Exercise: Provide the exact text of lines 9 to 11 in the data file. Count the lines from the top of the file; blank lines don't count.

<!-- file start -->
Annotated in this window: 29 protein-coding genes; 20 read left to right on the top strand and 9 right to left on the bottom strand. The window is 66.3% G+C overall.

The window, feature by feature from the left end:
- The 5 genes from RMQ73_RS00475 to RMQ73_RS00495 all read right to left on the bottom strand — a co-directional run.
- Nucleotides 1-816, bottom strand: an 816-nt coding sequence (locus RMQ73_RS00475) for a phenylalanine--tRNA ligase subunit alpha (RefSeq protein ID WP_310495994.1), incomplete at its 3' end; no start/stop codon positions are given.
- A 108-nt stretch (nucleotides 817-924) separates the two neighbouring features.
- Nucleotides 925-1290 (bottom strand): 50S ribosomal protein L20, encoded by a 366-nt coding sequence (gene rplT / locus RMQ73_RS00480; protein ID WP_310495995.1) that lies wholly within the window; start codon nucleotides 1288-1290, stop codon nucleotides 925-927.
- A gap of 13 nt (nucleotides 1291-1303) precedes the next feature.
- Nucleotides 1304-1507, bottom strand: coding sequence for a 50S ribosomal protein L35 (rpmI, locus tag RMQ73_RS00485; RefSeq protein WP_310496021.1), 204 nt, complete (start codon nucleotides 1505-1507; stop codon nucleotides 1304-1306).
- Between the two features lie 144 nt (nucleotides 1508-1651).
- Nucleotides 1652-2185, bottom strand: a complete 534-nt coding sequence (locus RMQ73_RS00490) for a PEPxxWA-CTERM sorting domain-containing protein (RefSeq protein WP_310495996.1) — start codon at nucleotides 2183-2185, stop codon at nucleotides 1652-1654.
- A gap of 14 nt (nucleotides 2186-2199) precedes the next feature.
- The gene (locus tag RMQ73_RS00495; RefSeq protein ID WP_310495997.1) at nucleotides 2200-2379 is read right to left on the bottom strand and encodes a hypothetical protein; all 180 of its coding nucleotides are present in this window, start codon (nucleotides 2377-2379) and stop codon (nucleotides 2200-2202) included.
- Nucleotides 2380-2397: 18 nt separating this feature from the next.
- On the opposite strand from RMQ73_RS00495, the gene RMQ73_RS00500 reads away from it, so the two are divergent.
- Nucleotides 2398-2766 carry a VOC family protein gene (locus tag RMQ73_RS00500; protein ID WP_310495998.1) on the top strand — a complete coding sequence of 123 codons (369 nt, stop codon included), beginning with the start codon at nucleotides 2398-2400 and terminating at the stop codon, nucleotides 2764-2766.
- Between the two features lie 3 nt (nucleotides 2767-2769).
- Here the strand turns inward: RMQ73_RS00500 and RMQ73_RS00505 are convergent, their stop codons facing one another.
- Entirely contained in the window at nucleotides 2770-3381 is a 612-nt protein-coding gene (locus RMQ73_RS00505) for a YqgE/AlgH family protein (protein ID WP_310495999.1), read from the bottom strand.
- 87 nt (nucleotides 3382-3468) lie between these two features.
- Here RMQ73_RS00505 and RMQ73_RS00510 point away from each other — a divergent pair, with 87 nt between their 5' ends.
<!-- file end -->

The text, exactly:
- Between the two features lie 144 nt (nucleotides 1508-1651).
- Nucleotides 1652-2185, bottom strand: a complete 534-nt coding sequence (locus RMQ73_RS00490) for a PEPxxWA-CTERM sorting domain-containing protein (RefSeq protein WP_310495996.1) — start codon at nucleotides 2183-2185, stop codon at nucleotides 1652-1654.
- A gap of 14 nt (nucleotides 2186-2199) precedes the next feature.